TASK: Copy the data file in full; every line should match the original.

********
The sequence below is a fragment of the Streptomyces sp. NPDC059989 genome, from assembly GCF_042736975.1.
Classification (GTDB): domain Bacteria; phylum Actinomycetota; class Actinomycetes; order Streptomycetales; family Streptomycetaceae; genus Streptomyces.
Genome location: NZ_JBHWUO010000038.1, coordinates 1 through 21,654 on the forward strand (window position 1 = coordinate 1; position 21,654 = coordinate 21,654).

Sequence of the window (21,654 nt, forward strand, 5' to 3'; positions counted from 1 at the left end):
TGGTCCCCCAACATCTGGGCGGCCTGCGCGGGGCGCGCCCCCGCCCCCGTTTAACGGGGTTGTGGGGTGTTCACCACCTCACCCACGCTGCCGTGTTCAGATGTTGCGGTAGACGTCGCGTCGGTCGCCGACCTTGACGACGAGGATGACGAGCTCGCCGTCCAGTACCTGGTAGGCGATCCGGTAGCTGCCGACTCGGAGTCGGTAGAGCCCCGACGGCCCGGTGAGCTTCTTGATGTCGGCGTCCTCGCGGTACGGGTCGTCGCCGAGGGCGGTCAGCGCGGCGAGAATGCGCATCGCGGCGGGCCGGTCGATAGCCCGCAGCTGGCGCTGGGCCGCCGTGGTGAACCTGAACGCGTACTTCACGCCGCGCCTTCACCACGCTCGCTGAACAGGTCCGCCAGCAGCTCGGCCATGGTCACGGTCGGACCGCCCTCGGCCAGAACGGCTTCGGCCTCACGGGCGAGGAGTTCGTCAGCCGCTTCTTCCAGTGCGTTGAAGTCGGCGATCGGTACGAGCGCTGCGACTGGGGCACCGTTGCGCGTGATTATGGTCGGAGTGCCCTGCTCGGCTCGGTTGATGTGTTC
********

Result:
The sequence below is a fragment of the Streptomyces sp. NPDC059989 genome, from assembly GCF_042736975.1.
Classification (GTDB): domain Bacteria; phylum Actinomycetota; class Actinomycetes; order Streptomycetales; family Streptomycetaceae; genus Streptomyces.
Genome location: NZ_JBHWUO010000038.1, coordinates 1 through 21,654 on the forward strand (window position 1 = coordinate 1; position 21,654 = coordinate 21,654).

Sequence of the window (21,654 nt, forward strand, 5' to 3'; positions counted from 1 at the left end):
TGGTCCCCCAACATCTGGGCGGCCTGCGCGGGGCGCGCCCCCGCCCCCGTTTAACGGGGTTGTGGGGTGTTCACCACCTCACCCACGCTGCCGTGTTCAGATGTTGCGGTAGACGTCGCGTCGGTCGCCGACCTTGACGACGAGGATGACGAGCTCGCCGTCCAGTACCTGGTAGGCGATCCGGTAGCTGCCGACTCGGAGTCGGTAGAGCCCCGACGGCCCGGTGAGCTTCTTGATGTCGGCGTCCTCGCGGTACGGGTCGTCGCCGAGGGCGGTCAGCGCGGCGAGAATGCGCATCGCGGCGGGCCGGTCGATAGCCCGCAGCTGGCGCTGGGCCGCCGTGGTGAACCTGAACGCGTACTTCACGCCGCGCCTTCACCACGCTCGCTGAACAGGTCCGCCAGCAGCTCGGCCATGGTCACGGTCGGACCGCCCTCGGCCAGAACGGCTTCGGCCTCACGGGCGAGGAGTTCGTCAGCCGCTTCTTCCAGTGCGTTGAAGTCGGCGATCGGTACGAGCGCTGCGACTGGGGCACCGTTGCGCGTGATTATGGTCGGAGTGCCCTGCTCGGCTCGGTTGATGTGTTC